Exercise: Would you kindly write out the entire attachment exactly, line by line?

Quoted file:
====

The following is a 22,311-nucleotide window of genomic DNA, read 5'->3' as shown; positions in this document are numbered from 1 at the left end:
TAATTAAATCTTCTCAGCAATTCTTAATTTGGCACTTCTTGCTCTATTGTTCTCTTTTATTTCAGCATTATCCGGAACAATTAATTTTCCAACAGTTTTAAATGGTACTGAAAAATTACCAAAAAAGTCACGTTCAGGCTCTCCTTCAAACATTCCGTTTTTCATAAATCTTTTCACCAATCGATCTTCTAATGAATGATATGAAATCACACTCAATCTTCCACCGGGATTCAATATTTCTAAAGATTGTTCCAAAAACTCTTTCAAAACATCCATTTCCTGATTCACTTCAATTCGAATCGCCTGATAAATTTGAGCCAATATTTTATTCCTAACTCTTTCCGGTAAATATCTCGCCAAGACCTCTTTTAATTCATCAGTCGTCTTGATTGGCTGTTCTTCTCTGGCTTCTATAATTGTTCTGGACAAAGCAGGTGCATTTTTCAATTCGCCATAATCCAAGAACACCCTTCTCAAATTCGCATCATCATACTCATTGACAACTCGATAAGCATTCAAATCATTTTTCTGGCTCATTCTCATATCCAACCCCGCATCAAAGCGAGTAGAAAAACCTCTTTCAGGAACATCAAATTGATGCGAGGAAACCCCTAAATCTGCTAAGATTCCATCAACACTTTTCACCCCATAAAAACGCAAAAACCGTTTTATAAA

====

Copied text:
The following is a 22,311-nucleotide window of genomic DNA, read 5'->3' as shown; positions in this document are numbered from 1 at the left end:
TAATTAAATCTTCTCAGCAATTCTTAATTTGGCACTTCTTGCTCTATTGTTCTCTTTTATTTCAGCATTATCCGGAACAATTAATTTTCCAACAGTTTTAAATGGTACTGAAAAATTACCAAAAAAGTCACGTTCAGGCTCTCCTTCAAACATTCCGTTTTTCATAAATCTTTTCACCAATCGATCTTCTAATGAATGATATGAAATCACACTCAATCTTCCACCGGGATTCAATATTTCTAAAGATTGTTCCAAAAACTCTTTCAAAACATCCATTTCCTGATTCACTTCAATTCGAATCGCCTGATAAATTTGAGCCAATATTTTATTCCTAACTCTTTCCGGTAAATATCTCGCCAAGACCTCTTTTAATTCATCAGTCGTCTTGATTGGCTGTTCTTCTCTGGCTTCTATAATTGTTCTGGACAAAGCAGGTGCATTTTTCAATTCGCCATAATCCAAGAACACCCTTCTCAAATTCGCATCATCATACTCATTGACAACTCGATAAGCATTCAAATCATTTTTCTGGCTCATTCTCATATCCAACCCCGCATCAAAGCGAGTAGAAAAACCTCTTTCAGGAACATCAAATTGATGCGAGGAAACCCCTAAATCTGCTAAGATTCCATCAACACTTTTCACCCCATAAAAACGCAAAAACCGTTTTATAAA